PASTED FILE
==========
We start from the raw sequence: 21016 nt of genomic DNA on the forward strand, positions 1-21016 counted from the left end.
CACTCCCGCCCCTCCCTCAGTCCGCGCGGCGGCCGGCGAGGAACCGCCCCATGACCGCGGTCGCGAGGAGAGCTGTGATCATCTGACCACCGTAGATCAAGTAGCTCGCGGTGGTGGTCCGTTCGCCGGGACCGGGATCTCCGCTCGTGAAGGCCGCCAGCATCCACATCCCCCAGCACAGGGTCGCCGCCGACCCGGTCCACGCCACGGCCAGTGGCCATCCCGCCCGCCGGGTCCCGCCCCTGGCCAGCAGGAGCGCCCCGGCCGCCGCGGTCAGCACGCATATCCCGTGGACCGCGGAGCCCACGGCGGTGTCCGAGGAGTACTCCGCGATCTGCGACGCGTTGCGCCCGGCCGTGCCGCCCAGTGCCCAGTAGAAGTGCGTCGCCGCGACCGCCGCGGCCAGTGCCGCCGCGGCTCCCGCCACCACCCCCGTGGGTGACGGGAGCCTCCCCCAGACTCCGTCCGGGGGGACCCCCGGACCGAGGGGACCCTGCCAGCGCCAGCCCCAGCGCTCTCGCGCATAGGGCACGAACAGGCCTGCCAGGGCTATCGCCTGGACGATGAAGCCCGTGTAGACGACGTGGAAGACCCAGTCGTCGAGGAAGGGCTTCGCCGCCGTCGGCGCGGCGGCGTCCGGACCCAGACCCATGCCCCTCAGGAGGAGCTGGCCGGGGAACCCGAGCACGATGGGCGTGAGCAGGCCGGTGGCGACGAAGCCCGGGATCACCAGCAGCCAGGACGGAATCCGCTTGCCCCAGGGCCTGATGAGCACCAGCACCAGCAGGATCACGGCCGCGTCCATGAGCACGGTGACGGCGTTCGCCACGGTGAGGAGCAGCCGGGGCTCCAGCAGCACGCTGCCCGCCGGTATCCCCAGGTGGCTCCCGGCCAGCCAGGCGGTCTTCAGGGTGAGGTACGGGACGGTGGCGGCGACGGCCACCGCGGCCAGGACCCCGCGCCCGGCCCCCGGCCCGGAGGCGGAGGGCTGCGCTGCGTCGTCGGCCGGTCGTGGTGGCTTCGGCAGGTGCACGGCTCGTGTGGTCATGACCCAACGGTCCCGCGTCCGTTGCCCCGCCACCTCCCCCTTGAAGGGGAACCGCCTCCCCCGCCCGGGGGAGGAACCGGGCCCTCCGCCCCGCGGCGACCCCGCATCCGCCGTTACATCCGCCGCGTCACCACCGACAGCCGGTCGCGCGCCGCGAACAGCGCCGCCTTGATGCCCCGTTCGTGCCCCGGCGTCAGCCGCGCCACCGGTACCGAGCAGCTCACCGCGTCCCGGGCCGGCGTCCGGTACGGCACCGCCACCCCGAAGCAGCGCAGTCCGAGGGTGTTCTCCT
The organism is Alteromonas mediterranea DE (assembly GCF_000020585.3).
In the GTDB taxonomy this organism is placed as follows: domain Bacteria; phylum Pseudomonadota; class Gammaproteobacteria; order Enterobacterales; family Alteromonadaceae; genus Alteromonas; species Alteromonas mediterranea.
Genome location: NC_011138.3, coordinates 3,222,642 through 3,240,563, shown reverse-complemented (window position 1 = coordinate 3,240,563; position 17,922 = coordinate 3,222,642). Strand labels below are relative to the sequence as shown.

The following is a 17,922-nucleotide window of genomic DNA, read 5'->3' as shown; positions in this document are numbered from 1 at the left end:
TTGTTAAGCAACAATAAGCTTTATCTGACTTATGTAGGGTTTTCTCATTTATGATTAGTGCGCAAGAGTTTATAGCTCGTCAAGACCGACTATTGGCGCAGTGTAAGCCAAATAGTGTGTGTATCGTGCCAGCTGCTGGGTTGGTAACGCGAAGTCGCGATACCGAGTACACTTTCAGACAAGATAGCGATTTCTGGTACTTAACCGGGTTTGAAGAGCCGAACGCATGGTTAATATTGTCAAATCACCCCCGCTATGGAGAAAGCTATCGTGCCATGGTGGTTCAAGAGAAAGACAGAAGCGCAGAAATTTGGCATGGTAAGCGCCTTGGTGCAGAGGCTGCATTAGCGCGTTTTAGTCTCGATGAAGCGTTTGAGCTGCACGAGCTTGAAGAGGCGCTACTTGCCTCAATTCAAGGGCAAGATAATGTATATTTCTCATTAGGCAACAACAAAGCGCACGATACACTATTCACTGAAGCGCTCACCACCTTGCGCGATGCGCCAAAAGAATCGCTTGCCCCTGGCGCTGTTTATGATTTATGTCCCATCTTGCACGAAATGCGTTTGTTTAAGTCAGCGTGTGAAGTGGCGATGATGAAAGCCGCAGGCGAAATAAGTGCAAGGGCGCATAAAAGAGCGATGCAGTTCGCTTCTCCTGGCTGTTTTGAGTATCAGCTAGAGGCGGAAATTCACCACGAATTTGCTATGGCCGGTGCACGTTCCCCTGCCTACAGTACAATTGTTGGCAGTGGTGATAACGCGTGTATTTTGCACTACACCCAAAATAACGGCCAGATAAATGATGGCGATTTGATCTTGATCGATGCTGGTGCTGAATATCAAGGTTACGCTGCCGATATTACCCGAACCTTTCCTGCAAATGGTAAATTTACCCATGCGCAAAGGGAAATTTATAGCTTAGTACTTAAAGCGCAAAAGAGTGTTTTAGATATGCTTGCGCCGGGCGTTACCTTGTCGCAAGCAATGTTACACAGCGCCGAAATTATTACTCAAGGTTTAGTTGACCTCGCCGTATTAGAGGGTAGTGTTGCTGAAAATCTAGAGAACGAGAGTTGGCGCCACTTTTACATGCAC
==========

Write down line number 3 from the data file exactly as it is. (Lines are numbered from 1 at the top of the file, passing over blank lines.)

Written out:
The organism is Alteromonas mediterranea DE (assembly GCF_000020585.3).